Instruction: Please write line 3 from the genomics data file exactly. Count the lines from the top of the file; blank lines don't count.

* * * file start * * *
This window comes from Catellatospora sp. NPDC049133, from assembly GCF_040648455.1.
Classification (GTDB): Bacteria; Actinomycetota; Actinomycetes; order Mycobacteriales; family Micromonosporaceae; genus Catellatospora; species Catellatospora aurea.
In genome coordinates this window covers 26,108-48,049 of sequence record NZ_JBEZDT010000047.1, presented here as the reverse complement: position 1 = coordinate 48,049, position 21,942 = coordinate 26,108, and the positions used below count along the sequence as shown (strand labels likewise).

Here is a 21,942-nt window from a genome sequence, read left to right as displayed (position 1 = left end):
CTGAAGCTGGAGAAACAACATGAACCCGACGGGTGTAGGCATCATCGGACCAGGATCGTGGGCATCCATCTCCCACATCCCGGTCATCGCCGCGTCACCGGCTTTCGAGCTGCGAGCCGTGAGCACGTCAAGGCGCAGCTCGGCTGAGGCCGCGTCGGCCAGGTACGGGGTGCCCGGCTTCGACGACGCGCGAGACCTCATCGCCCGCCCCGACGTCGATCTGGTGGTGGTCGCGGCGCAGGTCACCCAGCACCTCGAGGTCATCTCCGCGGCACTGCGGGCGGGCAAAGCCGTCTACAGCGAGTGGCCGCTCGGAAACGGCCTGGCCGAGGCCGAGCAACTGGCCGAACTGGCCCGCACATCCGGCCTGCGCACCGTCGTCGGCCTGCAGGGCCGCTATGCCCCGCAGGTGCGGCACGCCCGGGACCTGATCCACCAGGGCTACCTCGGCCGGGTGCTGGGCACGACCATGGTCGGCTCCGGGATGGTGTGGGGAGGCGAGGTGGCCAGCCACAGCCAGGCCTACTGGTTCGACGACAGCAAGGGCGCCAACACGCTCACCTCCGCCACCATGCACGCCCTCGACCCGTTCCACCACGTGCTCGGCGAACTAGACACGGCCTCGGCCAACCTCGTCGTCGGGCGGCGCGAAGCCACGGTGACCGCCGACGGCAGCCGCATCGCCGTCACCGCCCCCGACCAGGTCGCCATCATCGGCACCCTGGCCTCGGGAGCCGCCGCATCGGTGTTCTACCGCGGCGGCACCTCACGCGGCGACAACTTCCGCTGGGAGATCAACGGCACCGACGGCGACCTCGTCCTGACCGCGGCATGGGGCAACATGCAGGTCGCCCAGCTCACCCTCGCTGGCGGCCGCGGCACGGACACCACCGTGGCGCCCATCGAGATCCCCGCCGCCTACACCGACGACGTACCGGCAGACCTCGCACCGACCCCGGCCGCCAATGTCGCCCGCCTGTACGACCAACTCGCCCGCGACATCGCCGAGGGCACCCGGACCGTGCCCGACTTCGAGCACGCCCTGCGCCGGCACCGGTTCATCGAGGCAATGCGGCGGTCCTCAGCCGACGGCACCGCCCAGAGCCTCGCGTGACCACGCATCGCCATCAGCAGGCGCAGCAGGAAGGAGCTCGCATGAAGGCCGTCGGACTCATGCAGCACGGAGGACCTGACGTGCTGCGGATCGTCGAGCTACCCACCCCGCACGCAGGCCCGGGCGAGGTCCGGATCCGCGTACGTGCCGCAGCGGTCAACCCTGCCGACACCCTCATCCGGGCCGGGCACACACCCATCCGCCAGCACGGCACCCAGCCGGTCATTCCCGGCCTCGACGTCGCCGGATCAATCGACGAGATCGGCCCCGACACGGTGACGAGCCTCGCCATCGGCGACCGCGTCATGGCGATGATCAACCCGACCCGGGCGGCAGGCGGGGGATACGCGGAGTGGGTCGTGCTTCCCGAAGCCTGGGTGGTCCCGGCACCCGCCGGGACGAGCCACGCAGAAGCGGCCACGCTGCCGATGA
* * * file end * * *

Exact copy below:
In genome coordinates this window covers 26,108-48,049 of sequence record NZ_JBEZDT010000047.1, presented here as the reverse complement: position 1 = coordinate 48,049, position 21,942 = coordinate 26,108, and the positions used below count along the sequence as shown (strand labels likewise).